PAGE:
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GARRETT v. I.R. WITZER CO., et al.

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I.R. WITZER CO., et al.

September 17, 1999

Record No. 982345







Robert B. Cromwell, Jr., Judge

Present: All the Justices


In this appeal, we consider whether a plaintiff
established a prima facie case of negligence and breach of
warranty against a manufacturer and a seller of a product.

The plaintiff, Michael W. Garrett, filed his
motion for judgment against I. R. Witzer Company, Inc.
("Witzer Company"), Tidewater Mack, Inc.
("Tidewater Mack"), and Hydraulic Service Company, Inc.
The plaintiff settled his claims against Hydraulic Service
Company, which was dismissed with prejudice from the case. The
plaintiff proceeded to trial against the remaining defendants. At
the conclusion of the plaintiff’s case, the defendants made a
motion to strike the plaintiff’s evidence. The circuit court took
the motion under advisement, and the defendants renewed their
motion at the conclusion of their case. The court granted the
defendants’ motion and entered a final judgment. Plaintiff

In reviewing the circuit court’s decision to
strike the plaintiff’s evidence, we must consider the evidence
and all reasonable inferences deducible therefrom in the light
most favorable to the plaintiff. Additionally, any reasonable
doubt as to the sufficiency of the evidence must be resolved in
favor of the plaintiff. Gossett v. Jackson, 249 Va.
549, 550, 457 S.E.2d 97, 98 (1995).

Defendant, Witzer Company, manufactured a
lowboy trailer, which is used to transport heavy construction
equipment. The trailer is capable of transporting a maximum
capacity of 35 tons of equipment. The trailer is equipped with a
hydraulic cylinder unit which is used to raise and lower the
height of the trailer. The hydraulic cylinder is attached to the
trailer with a metal pin, which extends through the clevis of the
hydraulic cylinder to support plates affixed to the trailer.

Tidewater Mack sold the trailer to W. B. Goode
Co., Inc. ("Goode"), a construction company, on October
29, 1990. Goode accepted delivery of the trailer on November 5,
1990. Goode’s employees began to use the trailer to transport
heavy equipment after its delivery.

Garrett began his employment with Goode on
March 4, 1991, about four months after Goode had accepted
delivery of the trailer. Garrett’s duties included the operation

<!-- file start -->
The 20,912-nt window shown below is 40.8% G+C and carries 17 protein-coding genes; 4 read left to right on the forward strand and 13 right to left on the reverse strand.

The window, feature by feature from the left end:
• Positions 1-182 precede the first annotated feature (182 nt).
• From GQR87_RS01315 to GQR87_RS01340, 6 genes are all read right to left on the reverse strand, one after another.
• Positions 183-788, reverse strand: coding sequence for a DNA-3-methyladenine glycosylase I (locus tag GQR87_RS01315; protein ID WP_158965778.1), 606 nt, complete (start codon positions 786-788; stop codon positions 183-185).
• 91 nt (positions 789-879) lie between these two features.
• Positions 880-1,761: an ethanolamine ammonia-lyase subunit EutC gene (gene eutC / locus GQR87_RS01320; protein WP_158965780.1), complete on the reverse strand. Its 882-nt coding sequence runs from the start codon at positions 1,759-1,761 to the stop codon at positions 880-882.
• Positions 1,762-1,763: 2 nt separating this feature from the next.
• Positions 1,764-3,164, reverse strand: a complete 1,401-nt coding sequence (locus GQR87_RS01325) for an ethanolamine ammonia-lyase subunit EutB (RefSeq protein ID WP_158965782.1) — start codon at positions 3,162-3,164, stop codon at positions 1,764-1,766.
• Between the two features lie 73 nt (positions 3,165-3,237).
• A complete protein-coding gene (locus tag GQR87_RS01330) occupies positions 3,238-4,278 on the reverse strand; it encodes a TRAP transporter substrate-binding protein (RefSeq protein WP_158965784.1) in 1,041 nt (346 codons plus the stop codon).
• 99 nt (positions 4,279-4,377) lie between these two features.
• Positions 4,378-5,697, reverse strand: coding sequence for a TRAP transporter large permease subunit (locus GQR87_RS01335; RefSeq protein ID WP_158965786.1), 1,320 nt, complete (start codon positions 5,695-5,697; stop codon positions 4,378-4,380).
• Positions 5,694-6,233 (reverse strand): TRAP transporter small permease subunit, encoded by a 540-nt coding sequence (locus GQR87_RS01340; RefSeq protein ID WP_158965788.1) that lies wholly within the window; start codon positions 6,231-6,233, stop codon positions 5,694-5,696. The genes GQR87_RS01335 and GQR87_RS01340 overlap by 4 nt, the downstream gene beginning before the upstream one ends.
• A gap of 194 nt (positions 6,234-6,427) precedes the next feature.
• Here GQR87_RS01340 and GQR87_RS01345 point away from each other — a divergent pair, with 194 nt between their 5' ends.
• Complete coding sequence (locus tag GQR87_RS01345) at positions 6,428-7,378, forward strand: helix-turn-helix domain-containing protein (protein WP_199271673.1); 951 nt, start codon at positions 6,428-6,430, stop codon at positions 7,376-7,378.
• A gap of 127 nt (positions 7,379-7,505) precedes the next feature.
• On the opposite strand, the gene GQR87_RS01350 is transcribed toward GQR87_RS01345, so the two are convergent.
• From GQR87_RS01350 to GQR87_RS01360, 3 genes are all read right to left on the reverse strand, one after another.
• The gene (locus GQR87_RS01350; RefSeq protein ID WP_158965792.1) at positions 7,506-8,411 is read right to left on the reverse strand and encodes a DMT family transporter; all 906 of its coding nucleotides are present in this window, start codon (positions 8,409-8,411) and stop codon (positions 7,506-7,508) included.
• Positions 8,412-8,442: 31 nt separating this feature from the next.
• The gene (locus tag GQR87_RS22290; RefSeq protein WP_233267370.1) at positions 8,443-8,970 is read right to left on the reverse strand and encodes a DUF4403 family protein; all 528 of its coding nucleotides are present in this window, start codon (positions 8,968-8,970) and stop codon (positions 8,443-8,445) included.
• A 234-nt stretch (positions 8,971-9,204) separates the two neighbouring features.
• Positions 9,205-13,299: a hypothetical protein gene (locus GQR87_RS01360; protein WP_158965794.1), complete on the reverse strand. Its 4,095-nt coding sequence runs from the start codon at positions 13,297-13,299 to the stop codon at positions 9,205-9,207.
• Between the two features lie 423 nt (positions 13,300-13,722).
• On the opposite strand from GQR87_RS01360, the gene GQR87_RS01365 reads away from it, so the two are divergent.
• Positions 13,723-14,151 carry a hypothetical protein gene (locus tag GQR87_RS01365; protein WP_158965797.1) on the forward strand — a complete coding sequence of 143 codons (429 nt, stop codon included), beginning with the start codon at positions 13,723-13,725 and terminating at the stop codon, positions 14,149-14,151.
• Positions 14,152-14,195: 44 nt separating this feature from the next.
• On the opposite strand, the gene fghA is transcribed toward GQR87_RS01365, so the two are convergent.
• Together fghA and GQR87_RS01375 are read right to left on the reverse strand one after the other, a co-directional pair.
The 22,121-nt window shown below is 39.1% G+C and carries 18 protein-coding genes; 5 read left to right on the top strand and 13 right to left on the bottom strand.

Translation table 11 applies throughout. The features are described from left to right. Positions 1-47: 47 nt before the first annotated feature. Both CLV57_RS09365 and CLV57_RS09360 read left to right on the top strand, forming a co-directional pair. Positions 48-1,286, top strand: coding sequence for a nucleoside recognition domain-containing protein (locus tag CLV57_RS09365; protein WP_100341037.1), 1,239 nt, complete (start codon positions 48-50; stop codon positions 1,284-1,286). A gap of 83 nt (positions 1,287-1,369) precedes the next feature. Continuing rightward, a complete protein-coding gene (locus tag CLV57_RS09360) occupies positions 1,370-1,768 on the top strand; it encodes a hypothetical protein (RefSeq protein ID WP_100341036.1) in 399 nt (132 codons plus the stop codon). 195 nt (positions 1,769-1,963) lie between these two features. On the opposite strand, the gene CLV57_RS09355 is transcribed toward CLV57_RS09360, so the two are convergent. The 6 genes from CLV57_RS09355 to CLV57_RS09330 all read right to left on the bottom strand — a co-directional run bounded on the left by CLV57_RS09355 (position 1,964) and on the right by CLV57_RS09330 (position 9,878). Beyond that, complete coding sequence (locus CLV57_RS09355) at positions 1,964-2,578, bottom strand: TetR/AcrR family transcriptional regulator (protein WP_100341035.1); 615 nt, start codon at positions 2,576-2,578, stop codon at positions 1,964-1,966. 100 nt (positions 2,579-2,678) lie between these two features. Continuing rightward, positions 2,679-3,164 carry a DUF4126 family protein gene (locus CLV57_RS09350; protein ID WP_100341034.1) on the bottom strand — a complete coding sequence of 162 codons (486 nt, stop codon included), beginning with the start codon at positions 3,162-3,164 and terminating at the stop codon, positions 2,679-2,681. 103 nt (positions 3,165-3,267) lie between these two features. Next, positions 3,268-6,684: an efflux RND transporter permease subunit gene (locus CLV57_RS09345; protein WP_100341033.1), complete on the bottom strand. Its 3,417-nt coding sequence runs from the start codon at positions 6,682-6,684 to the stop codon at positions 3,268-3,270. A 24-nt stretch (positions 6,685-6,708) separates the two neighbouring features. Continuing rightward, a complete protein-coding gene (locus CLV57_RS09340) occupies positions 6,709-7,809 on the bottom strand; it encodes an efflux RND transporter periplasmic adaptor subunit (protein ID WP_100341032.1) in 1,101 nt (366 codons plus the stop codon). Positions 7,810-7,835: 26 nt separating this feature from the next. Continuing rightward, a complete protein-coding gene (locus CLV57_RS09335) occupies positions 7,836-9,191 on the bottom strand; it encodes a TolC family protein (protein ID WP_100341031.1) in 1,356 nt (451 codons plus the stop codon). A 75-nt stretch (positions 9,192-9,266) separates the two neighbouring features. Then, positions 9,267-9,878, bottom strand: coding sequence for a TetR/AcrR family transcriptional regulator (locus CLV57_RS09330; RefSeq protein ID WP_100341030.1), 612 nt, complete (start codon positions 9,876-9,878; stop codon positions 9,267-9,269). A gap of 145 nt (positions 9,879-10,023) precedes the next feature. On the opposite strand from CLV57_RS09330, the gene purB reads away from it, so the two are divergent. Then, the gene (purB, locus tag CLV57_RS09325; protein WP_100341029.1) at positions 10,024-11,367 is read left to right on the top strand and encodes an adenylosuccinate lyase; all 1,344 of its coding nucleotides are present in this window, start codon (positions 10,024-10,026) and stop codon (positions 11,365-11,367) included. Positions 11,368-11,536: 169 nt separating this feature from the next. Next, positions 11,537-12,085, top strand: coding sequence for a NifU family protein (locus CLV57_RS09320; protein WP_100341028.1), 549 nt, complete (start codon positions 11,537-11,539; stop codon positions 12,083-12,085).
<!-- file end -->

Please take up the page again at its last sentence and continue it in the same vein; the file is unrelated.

of heavy equipment. Garrett was required to load the equipment
onto the trailer when transporting the equipment to and from job

On March 27, 1992, Garrett finished his work at
a job site, and he "loaded" an excavator on the
trailer. He "backed [his] truck . . . up to the
trailer." After Garrett had elevated the trailer bed, the
pin in the hydraulic unit failed, and the trailer fell on
Garrett’s right foot.

Daniel W. Smith, who testified on behalf of
Garrett, qualified as an expert witness knowledgeable on the
subject of mechanical engineering. Smith testified that the
cylinder on the trailer failed because the pin was too small.
Smith measured the diameter and length of the pin and examined
the pin’s curvature. He also performed tests on the pin to
determine the strength or "hardness" of the metal. He
determined that the pin was constructed of "some sort of
mild steel." He made calculations based upon his
measurements, and he opined that "[t]he pin [was] undersized
for the conditions, the geometric conditions that exist[ed] between the pin and the plates."

Garrett testified that the pin, which was in
the cylinder when the accident occurred, was the same pin that he
saw in the trailer’s hydraulic cylinder within a few days of his
employment in March 1991. Garrett testified that the pin was
secured on one end by a bolt and two nuts and on the other end by
a washer that had been welded to the pin. The pin was chamfered
on one end.

The defendants presented evidence that the pin
which was in the cylinder at the time of Garrett’s accident was
not the same pin that was in the trailer at the time it was
delivered to Goode. John C. Doub, president of Tidewater Mack,
testified that he was the salesman who sold the trailer to Goode.
Doub inspected the trailer before and after he sold it to Goode.
Doub stated that the pin that was in the hydraulic unit at the
time of sale was "shear cut" or "smooth." The